The Well-Tempered Ear

Classical music: Is Royal Wedding cellist Sheku Kanneh-Mason the next Yo-Yo Ma? | May 22, 2018

By Jacob Stockinger

If you watched the Royal Wedding of Prince Harry and American Meghan Markle – who are now known as the Duke and Duchess of Sussex – you were probably impressed by many things.

Not the least of them was the performance by the young Afro-British cellist Sheku Kanneh-Mason, who performed three pieces: “After a Dream” by Gabriel Faure; “Ave Maria” by Franz Schubert; and “Sicilienne” (an ancient dance step) by Maria Theresia von Paradis.

The young player acquitted himself just fine, despite the pressure of the event, with its avid public interest in the United Kingdom and a worldwide TV viewership of 2 billion.

But that is to be expected. He is no ordinary teenage cellist. Now 19, he was named BBC Young Musician of the Year in 2016 — the first black musician of African background to be awarded the honor since it started in 1938. A native of Nottingham, even as he pursues a busy concert and recording schedule, he continues his studies at the Royal Academy of Music in London.

So it was with great anticipation that The Ear listened to “Inspiration,” Kanneh-Mason’s new recording from Decca Records, which is already a bestseller on Amazon.com and elsewhere, and has topped the U.S. pop charts. (There are also many performances by him on YouTube.)

Unfortunately, The Ear was disappointed by the mixed results.

The cellist’s playing is certainly impressive for its technique and tone. But in every piece, he is joined by the City of Birmingham Orchestra or its cello section. The collaboration works exceptionally well with the Cello Concerto No. 1 by Dmitri Shostakovich. 

However, so many of the other works seem too orchestrated and overly arranged. So much of the music becomes thick and muddy, just too stringy. The Ear wanted to hear more of the young cellist and less of the backup band.

One also has to wonder if the recording benefits from being a mixed album with a program so full of crossovers, perhaps for commercial reasons and perhaps to reach a young audience. There is a klezmer piece, “Evening of the Roses” as well as a reggae piece, “No Woman, No Cry” by Bob Marley and the famous song “Hallelujah” by Leonard Cohen.

In addition, there are the familiar “The Swan” from “The Carnival of the Animals” by Camille Saint-Saens and two pieces by the inspiring cellist referred to in the title of the recording, Pablo (or Pau in Catalan) Casals (below).

A great humanist and champion of democracy who spent most of his career in exile from dictator Franco’s Spain, Casals used the solo “The Birds” as a signature encore. Played solo, it is a poignant piece — just as Yo-Yo Ma played it as an encore at the BBC Proms, which is also on YouTube). But here it simply loses its simplicity and seems overwhelmed.

Clearly, Sheku Kanneh-Mason is a musician of great accomplishment and even greater promise who couldn’t have wished for better publicity to launch a big career than he received from the royal wedding. He handles celebrity well and seems a star in the making, possibly even the next Yo-Yo Ma, who has also done his share of film scores and pop transcriptions

But when it comes to the recording studio, a smaller scale would be better. Sometimes less is more, and this is one of those times. (Listen to his beautiful solo playing and his comments in the YouTube video at the bottom.)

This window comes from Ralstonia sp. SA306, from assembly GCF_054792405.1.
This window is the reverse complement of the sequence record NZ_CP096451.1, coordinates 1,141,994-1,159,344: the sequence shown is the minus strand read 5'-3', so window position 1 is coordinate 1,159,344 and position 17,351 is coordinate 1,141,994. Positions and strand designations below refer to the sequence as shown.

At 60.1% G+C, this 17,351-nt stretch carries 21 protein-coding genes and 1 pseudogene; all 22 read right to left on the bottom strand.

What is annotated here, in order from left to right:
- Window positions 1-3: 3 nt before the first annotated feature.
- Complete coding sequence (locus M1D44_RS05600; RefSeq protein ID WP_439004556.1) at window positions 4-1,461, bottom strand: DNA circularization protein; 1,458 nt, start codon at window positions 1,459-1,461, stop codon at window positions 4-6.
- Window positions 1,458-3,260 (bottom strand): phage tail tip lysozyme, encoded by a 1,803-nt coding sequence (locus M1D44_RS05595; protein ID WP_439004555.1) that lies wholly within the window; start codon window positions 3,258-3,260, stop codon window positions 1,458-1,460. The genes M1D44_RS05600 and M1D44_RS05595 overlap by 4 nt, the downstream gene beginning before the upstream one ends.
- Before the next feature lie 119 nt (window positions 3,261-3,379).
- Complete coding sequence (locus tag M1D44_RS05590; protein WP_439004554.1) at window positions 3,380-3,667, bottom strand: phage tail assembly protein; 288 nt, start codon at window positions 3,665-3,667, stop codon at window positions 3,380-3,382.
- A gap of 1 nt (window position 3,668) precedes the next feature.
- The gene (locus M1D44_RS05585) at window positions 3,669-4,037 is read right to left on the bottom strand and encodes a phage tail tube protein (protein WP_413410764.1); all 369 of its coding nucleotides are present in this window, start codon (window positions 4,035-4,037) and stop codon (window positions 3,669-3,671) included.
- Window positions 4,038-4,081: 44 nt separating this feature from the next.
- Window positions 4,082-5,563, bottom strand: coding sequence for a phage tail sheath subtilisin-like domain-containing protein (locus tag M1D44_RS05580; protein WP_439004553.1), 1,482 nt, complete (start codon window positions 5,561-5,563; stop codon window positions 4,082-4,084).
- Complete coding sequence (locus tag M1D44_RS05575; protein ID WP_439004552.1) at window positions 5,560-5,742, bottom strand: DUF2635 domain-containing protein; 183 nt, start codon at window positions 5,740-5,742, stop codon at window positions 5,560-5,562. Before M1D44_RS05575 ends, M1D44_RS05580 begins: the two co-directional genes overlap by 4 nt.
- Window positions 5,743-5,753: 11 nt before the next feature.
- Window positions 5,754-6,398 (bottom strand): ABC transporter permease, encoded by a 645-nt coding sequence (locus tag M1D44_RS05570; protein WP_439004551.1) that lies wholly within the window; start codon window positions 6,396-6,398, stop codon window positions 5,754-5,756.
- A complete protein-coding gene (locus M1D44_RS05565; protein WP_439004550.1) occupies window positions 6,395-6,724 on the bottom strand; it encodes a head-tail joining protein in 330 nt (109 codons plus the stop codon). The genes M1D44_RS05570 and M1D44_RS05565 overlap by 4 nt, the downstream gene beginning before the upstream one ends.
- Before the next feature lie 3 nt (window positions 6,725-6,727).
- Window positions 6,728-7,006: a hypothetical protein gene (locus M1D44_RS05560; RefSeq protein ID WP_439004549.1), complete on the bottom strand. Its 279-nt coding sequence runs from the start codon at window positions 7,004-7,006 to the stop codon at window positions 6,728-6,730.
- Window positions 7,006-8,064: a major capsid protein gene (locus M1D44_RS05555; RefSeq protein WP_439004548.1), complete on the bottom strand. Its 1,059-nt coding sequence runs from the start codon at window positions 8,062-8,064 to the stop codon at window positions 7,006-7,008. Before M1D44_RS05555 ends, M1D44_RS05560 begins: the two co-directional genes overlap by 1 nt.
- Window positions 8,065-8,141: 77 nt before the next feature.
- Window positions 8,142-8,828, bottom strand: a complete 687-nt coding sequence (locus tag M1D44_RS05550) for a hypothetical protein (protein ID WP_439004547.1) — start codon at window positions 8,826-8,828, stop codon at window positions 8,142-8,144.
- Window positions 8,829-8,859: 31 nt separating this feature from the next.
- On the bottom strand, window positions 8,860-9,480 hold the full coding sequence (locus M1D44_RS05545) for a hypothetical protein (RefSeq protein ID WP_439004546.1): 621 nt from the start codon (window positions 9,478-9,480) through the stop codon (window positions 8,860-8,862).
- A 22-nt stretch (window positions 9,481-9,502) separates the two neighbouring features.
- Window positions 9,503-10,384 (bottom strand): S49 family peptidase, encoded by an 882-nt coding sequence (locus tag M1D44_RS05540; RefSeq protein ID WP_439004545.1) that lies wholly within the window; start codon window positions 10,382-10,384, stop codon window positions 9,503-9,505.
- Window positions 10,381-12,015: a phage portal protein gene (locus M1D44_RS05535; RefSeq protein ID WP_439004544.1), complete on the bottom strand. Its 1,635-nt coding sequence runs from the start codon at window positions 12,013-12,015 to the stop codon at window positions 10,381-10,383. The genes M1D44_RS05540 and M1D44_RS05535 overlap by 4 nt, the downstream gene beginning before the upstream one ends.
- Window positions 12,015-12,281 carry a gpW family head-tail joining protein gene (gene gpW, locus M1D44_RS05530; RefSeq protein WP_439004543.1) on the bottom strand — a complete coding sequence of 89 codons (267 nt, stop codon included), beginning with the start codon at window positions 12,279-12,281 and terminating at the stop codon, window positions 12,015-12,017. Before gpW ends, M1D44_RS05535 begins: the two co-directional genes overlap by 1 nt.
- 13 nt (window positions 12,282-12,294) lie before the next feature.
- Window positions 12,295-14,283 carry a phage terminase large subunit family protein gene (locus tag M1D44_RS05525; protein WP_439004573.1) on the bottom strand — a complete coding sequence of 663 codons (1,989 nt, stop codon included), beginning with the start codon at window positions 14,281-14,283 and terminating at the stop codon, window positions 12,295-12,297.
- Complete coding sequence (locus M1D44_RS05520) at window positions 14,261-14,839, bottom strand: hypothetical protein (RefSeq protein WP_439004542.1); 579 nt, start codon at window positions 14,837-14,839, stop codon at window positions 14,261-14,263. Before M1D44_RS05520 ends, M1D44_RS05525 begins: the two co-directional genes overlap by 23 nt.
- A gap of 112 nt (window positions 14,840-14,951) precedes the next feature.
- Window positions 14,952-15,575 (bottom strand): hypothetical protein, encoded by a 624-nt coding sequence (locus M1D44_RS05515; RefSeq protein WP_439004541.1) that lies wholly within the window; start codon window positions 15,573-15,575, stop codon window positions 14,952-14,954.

To take the full measure of his musicianship, The Ear is anxious to hear Kanneh-Mason in solo suites by Johann Sebastian Bach and concertos by Antonio Vivaldi; in sonatas by Ludwig van Beethoven, Franz Schubert and Johannes Brahms; in concertos by Antonin Dvorak and Edward Elgar; and in much more standard repertory that allows comparison and is less gimmicky.

Did you hear Sheku Kanneh-Mason’s live performance at the royal wedding? What did you think?

And if you have heard his latest recording, what do you think of that?

Do you think Sheku Kanne-Mason is the next Yo-Yo Ma?

The Ear wants to hear.

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Posted in Classical music
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5 Comments »

  1. Actually, I dislike characterizing anyone as “The next…so-and-so”. He’s a talented musician who will make his own path.

    Comment by jim — May 23, 2018 @ 6:35 am

    • Exactly.

      Comment by fflambeau — May 23, 2018 @ 9:11 pm

  2. Just as it is with the royals, this is an attempt to make a star (and make money off of it).

    There are plenty of talented musicians out there.

    Comment by fflambeau — May 22, 2018 @ 10:05 pm

    • Actually, I find this column offensive in the extreme: Yo Yo Ma is not only a gifted cellist (proven over time) he also has been a major proponent of new music (Silk Road).

      I see nothing from this newcomer out of the ordinary.

      Comment by fflambeau — May 22, 2018 @ 10:07 pm

  3. I was quite taken by his playing, especially the Faure. But I was annoyed by the short shrift given all of the music in the ceremony by the networks and the guests themselves. Even the royals could be seen chatting while he was playing. The network commentators talked through all of the chamber orchestra’s preludes, and music was never identified properly with its composer. One piece was simply called “Motet.” The Faure was called “Apres une Reve,” without translation or attribution. The concluding hymn is a famous Welsh anthem, appropriate for the son of Prince Charles and Diana, Princess of Wales, but none of this was explained.

    Comment by Ron MCrea — May 22, 2018 @ 6:33 pm


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